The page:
When I was a child I loved watching Blue Peter. I enjoyed everything about it: the presenters, the animals, the BBC garden, the Special Assignments to foreign countries, the dignified way we as children were addressed, and the sense of a little community that emerged over the years. I even wrote letters, sent pictures and received not just a blue and white Blue Peter Badge, but a silver one as well (showing off, sorry).
Of course I quickly grew out of it, as I'm afraid I was rather a serious child and didn't appreciate the wackiness that began to permeate children's tv, but Peter, John, Val, and later Lesley, became like friends to me in the early 1970s, especially as I spent a long time in hospital and stuck at home recovering from an orthopaedic operation.
The thing I loved most about Blue Peter was the 'making' slot that was featured on the programme: toys, games, things to eat, useful household items and decorations crafted from eggboxes, squeezy bottles, string, yoghurt pots and sticky backed plastic. These were demonstrated on live tv by the frequently ham-fisted presenters who muddled through the instructions getting glue, glitter and flour everywhere and then proudly announcing 'and here's one I made earlier', whilst producing a perfect, ready-made version from under the counter with a flourish.
Being a creative child, I looked forward to the making slot feverishly and was always hoarding toilet rolls and shiny foil paper 'just in case'. When I was little one of my favourite things to do on a rainy day was 'cutting out and sticking', when my mother would make a panful of flour and water paste for me and allow me to cut out the pretty ladies from last season's Grattan catalogue.
Last year Blue Peter, astonishingly, was fifty years old, and I was given a book of children's letters to the programme as a Christmas present. It was only whilst browsing through it that I discovered there was one amazing woman behind every single one of those Blue Peter makes: a 'housewife' from Portsmouth, Margaret Parnell, who had written in with an idea for crepe paper hats and so impressed the producers that she got the job of thinking up ideas for years and years worth of programmes. Yet there is almost no information about her! She is one of those invisible people whose name goes down almost as myth but remain silent in the background.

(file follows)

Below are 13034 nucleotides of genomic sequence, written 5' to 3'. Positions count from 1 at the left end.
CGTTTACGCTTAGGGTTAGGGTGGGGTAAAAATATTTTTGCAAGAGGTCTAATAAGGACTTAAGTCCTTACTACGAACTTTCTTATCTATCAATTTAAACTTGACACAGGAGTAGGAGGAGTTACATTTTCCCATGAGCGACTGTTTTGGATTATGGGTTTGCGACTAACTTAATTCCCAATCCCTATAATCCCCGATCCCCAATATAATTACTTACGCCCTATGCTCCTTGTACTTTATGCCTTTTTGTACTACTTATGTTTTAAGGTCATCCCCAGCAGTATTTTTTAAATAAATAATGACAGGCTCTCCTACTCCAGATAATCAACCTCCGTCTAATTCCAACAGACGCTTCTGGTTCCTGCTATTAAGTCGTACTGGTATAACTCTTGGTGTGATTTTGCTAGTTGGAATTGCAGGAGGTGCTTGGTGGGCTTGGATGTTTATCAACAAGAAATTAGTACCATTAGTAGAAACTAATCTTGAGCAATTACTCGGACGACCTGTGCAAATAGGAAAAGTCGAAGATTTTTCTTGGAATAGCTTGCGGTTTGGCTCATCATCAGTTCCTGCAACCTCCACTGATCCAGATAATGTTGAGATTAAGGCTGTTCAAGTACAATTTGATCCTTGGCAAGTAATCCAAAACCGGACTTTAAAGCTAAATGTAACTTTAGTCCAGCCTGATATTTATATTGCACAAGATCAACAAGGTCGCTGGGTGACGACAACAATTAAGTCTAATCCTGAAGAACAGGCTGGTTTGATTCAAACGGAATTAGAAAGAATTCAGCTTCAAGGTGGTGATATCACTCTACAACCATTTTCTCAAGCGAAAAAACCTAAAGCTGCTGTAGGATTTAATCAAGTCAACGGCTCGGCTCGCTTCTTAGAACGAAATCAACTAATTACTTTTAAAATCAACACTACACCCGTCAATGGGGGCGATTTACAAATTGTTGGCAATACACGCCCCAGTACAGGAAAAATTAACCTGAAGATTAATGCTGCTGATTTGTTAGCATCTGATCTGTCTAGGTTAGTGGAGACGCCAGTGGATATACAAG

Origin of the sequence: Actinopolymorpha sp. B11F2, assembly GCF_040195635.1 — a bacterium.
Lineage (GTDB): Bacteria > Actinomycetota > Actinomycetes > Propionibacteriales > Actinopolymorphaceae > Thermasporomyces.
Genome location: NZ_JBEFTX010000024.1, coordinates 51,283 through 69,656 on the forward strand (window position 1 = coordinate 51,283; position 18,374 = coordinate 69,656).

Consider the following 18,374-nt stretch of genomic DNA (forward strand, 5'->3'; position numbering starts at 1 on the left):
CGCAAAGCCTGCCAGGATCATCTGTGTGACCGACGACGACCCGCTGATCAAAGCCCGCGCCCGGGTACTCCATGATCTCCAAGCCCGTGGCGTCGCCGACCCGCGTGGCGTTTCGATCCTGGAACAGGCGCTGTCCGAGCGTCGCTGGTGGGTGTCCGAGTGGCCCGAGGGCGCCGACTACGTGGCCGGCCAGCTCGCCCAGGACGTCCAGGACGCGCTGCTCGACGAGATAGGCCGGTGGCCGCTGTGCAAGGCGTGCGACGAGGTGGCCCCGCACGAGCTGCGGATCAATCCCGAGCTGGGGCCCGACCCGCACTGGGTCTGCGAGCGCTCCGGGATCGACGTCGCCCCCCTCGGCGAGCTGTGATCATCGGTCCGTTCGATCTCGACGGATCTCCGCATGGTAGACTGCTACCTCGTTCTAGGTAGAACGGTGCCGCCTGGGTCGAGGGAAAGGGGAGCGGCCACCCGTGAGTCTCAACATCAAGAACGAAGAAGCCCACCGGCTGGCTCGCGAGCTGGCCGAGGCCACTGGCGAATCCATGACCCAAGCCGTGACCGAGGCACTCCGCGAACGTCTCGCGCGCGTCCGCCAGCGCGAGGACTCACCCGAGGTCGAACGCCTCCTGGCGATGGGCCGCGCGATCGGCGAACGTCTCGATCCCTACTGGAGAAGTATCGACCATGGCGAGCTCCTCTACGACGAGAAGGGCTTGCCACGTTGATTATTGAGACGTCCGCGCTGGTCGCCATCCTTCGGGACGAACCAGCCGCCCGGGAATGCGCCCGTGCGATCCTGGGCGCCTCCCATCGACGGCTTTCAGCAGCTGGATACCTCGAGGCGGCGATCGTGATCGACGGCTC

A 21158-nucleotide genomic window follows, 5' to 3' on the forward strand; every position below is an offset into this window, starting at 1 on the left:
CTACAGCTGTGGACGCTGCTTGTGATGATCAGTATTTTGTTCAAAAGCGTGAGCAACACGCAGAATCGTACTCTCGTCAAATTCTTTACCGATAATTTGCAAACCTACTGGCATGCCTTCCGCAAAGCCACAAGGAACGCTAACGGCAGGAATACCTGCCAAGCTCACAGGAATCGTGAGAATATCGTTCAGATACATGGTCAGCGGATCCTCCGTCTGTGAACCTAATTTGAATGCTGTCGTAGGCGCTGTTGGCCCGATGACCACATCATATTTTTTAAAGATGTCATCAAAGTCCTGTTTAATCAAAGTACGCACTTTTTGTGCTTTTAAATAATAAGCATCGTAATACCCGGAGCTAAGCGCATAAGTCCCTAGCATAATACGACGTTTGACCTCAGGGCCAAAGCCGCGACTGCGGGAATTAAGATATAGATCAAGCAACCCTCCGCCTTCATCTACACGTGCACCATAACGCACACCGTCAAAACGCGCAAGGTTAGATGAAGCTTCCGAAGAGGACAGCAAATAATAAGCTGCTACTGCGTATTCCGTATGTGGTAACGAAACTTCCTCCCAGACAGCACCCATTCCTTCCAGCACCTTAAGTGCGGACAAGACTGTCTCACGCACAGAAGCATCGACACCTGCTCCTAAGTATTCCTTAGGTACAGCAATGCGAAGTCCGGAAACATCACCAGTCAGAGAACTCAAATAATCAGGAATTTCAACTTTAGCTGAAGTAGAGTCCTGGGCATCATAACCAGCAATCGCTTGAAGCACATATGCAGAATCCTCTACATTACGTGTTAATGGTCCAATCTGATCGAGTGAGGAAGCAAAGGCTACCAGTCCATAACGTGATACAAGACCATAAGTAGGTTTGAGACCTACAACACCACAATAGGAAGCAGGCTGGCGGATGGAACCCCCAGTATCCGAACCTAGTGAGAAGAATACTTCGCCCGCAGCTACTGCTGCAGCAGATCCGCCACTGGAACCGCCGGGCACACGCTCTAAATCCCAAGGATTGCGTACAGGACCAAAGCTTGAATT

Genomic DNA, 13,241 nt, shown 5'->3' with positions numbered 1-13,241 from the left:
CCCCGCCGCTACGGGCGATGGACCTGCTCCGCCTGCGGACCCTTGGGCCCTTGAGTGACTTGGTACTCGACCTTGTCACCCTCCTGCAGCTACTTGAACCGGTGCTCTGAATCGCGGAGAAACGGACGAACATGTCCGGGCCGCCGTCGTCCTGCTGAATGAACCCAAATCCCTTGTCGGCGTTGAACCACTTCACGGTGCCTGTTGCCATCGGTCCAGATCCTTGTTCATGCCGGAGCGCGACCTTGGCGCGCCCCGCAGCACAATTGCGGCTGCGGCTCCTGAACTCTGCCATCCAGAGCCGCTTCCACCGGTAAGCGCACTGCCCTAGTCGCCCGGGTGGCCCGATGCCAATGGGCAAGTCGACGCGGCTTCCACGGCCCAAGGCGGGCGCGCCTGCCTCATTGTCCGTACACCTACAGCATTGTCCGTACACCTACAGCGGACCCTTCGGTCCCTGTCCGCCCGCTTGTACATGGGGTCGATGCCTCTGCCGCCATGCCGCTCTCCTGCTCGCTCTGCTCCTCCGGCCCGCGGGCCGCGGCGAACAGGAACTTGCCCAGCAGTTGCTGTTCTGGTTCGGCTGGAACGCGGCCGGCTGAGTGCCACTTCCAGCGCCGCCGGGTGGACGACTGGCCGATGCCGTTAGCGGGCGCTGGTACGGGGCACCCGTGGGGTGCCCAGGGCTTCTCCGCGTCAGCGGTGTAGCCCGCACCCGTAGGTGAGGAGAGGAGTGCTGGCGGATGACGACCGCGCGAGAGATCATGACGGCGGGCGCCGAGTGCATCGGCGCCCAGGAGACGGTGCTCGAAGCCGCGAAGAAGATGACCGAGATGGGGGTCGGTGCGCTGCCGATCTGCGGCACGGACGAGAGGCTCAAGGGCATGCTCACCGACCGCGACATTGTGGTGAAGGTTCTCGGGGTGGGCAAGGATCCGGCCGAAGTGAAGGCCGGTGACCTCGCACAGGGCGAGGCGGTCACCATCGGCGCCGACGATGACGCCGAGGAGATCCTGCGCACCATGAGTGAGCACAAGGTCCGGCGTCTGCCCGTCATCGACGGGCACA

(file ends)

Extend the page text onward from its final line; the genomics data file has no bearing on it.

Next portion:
However, I did find one article about this lovely lady, an interview published last August in the Times, so at least one other person has obviously shared my curiosity for this great talent who shaped our childhood days. Do read it, it is most inspiring, and takes me back to a much gentler, happier, less acquisitive time that I often wish to return to in these crazy times. In some ways the work of this lady bridges the gap between the make-do-and-mend spirit of wartime and the craft revolution we are experiencing today, as so many of us feel the freedom to reconnect with crafts first encountered as young girls.
So, please join with me in raising your glasses (or cups of tea and coffee) to the marvellous Mrs Margaret Parnell!
Since this has been rather a long post I will wait till the weekend to tell you about another massive influence on my creativity as a child: the brilliant, beautiful, beloved book Something to Do by Septima. Don't miss it!